Judge rules against expulsion from Duke, but degree still up in air
Superior Court Judge W. Osmond Smith III ruled that a former Duke University soccer player accused of sexual assault shouldn’t have been expelled.
However, the judge stopped short of demanding that the university grant Lewis McLeod the degree that the native Australian needs. A job offer with a Wall Street firm in July is contingent on him receiving a degree, and he can’t stay in the United States without the job.
In the preliminary injunction, filed Thursday with the court clerk, the judge wrote: “The plaintiff is likely to suffer irreparable harm if he is expelled from Duke University pending a final determination on the merits of this action.”
Smith noted in his ruling that it seemed likely McLeod could prevail in showing a court that Duke had “breached, violated, or otherwise deprived the plaintiff of material rights related to the misconduct allegations against him and the resulting disciplinary process addressing such allegations.”
Nevertheless, Smith wrote that he wasn’t ruling on whether McLeod deserved to get the psychology degree that he was banned from accepting at graduation earlier this month. That’s liable to be settled only through further litigation.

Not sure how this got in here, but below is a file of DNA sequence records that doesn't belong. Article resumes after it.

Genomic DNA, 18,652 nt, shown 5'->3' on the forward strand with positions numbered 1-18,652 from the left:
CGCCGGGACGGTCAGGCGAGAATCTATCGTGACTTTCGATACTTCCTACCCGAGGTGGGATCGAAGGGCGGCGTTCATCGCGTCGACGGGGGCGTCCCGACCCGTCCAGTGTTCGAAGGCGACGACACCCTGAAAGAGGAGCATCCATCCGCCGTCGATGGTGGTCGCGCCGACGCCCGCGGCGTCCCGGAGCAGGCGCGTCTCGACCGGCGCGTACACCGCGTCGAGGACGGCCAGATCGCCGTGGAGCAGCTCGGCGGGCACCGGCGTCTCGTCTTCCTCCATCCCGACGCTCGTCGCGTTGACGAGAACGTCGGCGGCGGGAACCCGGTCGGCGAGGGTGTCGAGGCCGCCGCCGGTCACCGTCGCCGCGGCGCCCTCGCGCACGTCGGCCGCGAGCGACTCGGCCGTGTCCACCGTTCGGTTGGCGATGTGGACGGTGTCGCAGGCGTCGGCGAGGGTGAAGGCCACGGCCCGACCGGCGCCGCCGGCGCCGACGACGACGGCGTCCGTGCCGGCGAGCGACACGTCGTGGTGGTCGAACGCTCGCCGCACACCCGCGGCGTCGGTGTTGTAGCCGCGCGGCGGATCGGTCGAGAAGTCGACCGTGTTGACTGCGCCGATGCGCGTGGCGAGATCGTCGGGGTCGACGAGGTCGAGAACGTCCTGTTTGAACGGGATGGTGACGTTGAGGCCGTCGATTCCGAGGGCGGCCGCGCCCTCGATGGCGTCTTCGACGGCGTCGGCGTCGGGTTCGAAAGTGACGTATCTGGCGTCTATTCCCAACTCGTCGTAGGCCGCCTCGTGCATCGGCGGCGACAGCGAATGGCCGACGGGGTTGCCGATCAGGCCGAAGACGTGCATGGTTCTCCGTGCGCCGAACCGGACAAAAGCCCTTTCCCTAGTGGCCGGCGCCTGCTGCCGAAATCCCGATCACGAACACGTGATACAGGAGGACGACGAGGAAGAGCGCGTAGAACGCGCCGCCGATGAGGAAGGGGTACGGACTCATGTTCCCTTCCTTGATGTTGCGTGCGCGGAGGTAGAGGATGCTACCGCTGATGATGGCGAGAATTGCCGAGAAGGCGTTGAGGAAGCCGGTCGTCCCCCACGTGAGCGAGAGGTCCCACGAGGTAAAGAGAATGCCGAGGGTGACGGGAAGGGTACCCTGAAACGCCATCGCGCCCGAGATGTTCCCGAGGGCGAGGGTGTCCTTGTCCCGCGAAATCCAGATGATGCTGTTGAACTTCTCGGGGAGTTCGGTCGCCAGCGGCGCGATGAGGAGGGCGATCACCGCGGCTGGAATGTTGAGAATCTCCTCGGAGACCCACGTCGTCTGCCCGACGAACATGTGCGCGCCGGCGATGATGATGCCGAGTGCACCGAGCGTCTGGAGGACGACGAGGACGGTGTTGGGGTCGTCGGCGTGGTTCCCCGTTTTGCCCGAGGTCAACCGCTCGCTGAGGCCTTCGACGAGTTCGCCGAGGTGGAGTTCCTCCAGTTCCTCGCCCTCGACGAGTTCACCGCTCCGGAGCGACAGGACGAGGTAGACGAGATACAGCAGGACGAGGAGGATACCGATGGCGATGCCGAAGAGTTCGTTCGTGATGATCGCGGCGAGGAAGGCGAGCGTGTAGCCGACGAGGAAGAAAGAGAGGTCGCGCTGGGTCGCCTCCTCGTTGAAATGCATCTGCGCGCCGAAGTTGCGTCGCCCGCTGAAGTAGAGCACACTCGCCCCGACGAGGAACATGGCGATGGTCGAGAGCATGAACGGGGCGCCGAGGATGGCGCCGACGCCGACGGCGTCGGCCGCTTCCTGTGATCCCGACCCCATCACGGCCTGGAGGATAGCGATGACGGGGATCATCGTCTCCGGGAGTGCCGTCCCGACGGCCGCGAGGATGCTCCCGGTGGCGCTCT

University police and the Durham Police Department investigated allegations last fall that McLeod had sexually assaulted a female student. He told authorities that the sex was consensual. No charges were filed.
The Office of Student Conduct took up the case and found McLeod guilty before expelling him from the university. McLeod has alleged that he wasn’t allowed to give his side of the story.
Michael Schoenfeld, vice president for public affairs and government relations at Duke, on Thursday said the university appreciated at least part of the ruling.
“We are pleased the court recognized the need to preserve the integrity of Duke’s decision not to issue a degree at this point in the lawsuit,” Schoenfeld said. “Duke follows federal legal requirements for complaints of student sexual misconduct and works very hard to make sure the process is fair and just in every case.”
Rachel Hitch, McLeod’s Raleigh-based attorney, could not be reached for comment Thursday.
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